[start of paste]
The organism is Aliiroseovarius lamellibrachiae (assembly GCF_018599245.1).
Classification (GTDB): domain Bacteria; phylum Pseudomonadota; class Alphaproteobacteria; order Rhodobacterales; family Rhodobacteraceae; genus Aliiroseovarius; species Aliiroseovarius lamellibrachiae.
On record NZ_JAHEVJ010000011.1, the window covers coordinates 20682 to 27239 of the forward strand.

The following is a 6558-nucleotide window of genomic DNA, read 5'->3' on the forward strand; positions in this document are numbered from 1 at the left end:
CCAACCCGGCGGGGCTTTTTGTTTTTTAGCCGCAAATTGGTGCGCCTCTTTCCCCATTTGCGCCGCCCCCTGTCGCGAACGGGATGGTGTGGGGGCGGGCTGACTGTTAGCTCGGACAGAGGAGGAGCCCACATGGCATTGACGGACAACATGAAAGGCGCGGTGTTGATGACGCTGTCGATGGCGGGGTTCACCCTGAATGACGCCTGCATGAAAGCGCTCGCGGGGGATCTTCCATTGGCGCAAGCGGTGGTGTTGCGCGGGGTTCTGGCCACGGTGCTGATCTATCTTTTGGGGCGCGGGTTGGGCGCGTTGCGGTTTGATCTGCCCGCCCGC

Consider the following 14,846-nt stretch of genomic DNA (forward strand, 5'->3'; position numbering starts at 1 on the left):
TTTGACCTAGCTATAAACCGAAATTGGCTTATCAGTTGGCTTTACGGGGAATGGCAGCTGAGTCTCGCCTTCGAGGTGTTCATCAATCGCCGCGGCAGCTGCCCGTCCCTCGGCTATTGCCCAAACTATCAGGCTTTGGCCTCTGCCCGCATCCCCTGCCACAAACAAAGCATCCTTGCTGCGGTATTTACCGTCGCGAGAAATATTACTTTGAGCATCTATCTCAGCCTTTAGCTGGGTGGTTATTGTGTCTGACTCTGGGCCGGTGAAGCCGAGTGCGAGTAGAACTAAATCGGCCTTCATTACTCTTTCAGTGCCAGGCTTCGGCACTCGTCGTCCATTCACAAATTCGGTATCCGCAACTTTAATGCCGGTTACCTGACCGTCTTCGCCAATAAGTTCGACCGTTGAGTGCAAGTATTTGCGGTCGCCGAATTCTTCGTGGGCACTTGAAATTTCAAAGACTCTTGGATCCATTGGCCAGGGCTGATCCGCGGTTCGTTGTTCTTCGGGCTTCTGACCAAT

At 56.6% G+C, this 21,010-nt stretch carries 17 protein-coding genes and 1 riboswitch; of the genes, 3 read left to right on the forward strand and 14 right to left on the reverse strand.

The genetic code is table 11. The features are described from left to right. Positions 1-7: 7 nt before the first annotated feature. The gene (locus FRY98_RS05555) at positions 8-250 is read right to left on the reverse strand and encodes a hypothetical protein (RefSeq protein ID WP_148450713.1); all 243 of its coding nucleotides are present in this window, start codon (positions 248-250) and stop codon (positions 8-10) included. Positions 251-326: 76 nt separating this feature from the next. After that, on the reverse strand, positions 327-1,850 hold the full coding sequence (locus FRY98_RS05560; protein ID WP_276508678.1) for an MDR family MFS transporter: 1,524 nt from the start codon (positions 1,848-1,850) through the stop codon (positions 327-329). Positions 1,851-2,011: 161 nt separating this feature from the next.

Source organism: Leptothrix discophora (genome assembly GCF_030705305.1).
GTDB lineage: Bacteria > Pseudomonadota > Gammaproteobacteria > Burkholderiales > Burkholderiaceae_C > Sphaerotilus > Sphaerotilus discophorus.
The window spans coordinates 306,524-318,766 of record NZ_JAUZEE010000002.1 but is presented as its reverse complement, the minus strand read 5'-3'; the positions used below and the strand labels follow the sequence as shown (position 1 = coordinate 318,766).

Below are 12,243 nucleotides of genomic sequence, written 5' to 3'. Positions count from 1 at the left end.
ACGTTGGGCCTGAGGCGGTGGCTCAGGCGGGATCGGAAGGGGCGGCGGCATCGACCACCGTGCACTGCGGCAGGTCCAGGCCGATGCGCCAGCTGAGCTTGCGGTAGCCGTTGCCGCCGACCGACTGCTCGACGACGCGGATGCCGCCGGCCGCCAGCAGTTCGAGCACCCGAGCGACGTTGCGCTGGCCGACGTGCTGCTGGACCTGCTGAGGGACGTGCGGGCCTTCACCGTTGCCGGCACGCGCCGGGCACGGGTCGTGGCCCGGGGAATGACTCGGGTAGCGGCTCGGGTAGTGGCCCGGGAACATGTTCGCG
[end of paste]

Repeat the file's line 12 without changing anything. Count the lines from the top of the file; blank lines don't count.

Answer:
The window spans coordinates 306,524-318,766 of record NZ_JAUZEE010000002.1 but is presented as its reverse complement, the minus strand read 5'-3'; the positions used below and the strand labels follow the sequence as shown (position 1 = coordinate 318,766).